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Coping with an Uncertain Future

To help our children with their concerns or anxieties, we must first look at our own challenges.

Kids can only cope as well as the adults around them. We as adults must strive to find balance. Counter the time you allow yourself to contemplate this uncertainty with intentional time for gratitude and having fun with those in quarantine with you. Be thoughtful with your own coping mechanisms so you can help your kids do the same.

Having difficult conversations with your kids about covid

Uncertainty is disconcerting.

No one has dependable information on how our world will change in six months or a year from now. In its absence, we make up stories to fill in the blanks. So often the stories we make up turn out to be worse than the eventual reality.  Whether better or worse, the future will differ more than any of us can imagine. 

We expect to keep our children safe. Clearly, what’s happening is bigger than all of us, so we can’t control it in a way that really allows us to dowhat we’re used to. Health, financial security, and our way of life are all up in the air right now. How we will keep our families safe is in question for many right now.

Your activities for this week focus on 3 specific steps in coping with an uncertain future.

  • How we adapt and how we have already learned to adapt as individuals
  • How various people have helped us adapt
  • How helping others results in empowerment

Before working on these steps with your child, recognize:

There may be challenges beyond or different than you imagine.

Some of what you imagine may not come to pass.

Humans have always survived due to our ability to adapt. We are:

  • Resourceful
  • Adaptable
  • Collaborative
  • Creative

Humans can’t survive in isolation, so we’re working together differently:

  • Warehouse workers continue to move food
  • People are sewing masks at home
  • Industries are adapting equipment to make PPE
  • Our military is converting buildings into hospitals

You can't make needed adaptation until you identify your needs. Ask yourself:

Am I watching more news than is healthy? Could I get information from a few select information sources once or twice a day instead?

Am I making wellness as a priority?

  • Exercise
  • Sleep
  • Shopping online instead of going to stores
  • Choosing healthy foods
  • Finding ways to have fun
  • Connecting with people who are uplifting to me
  • Practicing gratitude daily


Activities for Growth

Activity #1: Trust

This activity focuses on individual coping skills. Each person will need one sheet of paper.

“At a time when it seems like everything is changing, we tend to lose track of the things that we can still trust.  The things that bring some level of comfort because we know we can depend on these things.

“Draw a line down the center of your paper. 

  • On the left:  Things that are changing. 
  • On the right: elements of this change that might still remain.”


School is onlineMy teacher still cares about me
I can’t be with my GrandmaShe still lets me know she loves me
I can’t be with my friendsWe can still connect online

Concluding Your ConversationThe parts that remain true (right column) don’t make up for the losses and changes (column 2), but it may be helpful to hold on to those we realize are helpful in the short run. Remember, this will not last forever. It will change our lives, but it won’t last forever.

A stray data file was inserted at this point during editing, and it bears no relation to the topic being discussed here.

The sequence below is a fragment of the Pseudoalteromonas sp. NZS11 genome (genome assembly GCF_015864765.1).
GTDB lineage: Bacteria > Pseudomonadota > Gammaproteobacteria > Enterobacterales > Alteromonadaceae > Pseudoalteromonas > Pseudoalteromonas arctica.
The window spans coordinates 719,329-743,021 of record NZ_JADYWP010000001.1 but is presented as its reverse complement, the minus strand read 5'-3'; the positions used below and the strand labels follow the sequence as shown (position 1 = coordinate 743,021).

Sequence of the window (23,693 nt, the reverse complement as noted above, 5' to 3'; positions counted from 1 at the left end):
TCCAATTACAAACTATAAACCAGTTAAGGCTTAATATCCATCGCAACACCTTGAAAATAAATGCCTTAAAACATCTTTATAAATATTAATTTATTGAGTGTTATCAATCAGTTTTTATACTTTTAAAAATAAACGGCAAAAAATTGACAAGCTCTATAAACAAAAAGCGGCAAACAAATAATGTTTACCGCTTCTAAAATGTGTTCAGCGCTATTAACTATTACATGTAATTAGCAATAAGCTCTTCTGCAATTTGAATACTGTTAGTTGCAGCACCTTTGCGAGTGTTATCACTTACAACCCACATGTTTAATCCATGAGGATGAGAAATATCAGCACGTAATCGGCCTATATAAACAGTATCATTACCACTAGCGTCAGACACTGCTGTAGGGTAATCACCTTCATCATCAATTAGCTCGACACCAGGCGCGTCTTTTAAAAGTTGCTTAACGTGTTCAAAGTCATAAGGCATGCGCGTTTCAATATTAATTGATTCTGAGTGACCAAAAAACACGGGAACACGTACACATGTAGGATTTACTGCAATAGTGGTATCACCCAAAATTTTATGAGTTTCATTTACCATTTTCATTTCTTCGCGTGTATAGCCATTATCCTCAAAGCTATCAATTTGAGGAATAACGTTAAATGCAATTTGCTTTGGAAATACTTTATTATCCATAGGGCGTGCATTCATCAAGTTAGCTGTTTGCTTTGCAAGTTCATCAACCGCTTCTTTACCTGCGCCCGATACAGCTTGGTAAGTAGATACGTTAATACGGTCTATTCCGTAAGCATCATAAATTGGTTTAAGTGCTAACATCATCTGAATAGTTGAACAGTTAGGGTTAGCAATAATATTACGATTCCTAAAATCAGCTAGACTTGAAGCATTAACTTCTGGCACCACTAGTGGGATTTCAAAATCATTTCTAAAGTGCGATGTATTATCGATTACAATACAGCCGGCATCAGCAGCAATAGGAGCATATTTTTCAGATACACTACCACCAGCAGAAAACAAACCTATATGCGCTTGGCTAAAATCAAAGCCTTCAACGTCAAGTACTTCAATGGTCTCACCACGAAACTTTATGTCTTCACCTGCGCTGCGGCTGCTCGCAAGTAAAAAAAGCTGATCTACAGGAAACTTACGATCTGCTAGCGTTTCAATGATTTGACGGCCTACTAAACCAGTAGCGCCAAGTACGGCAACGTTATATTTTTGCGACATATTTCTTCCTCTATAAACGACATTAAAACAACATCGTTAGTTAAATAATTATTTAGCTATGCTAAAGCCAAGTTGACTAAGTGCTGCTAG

Activity #2: How We Adapt as Individuals

Create three columns on a sheet of paper.

Column 1

“Let’s think of the longest list we can of things you didn’t know how to do when you were younger, and you have learned how to do them.”


Ideas for Youngers

  • When you were really little and I rolled a ball to you but then it bounced away, you would cry. Then you learned that if the ball didn’t stop at your feet, you could use your feet to go get the ball.
  • When you played outside and the weather went from chilly to warm, you learned that you could adapt by taking off your coat.
  • When you from training wheel on your bike to two wheels, you learned how to balance.
  • In kindergarten, you learned that your teacher had different rules than we have at home.  You knew to share both places, but at school, you learned how to line up and be patient in a way you didn’t have to be here.
  • You went from picture books to books with words because you learned how to read.

Ideas for Olders

  • On the first day of middle school, you learned where your locker was, how to get to classes and what to bring to each class.
  • When I’m not able to be home, you learned how to entertain yourself, stay safe, and finish any chores.

Column 2

“What skill did you learn to master each of these changes? What kind of skill did you use or develop to cope?”

Column 3

“Who are the people who helped you with this?”

Concluding your conversation. Who is the hero inside of you (or the superpower you have) that helps you adapt? Are there things on our list that we could share with others to help them understand this concept of adaptability?

Activity #3: How to Get There From Here

This activity integrates individuals and people who help. Each person will need 3 pieces of paper.

“On your first piece of paper, draw everything you want to put into your picture about how things are right now.  Find ways to represent everything that is important, or write in words if you can’t think of a way to draw it.

“On your second piece of paper, draw what it will be like when the pandemic has been over long enough that we’ve been able to find the new ways of living such that we have adjusted and have found many things we’re grateful for… the picture of the eventual ‘OK.  This is really OK.  It was hard getting here, but I’m OK now.’”

“On your third piece of paper, draw people in your life who are helping you move forward.  Who are they? How are they helping?”

Still on your third piece of paper… “There are ways that people in the community (or for younger kids, maybe people in your school) who are already doing things that will help in the coming weeks and months.  Who are they and what are they doing? Add them to your drawing.”


Concluding Your Conversation: In looking at your 3 drawings, what’s one thing you can do to influence how your life moves toward that better place in the future?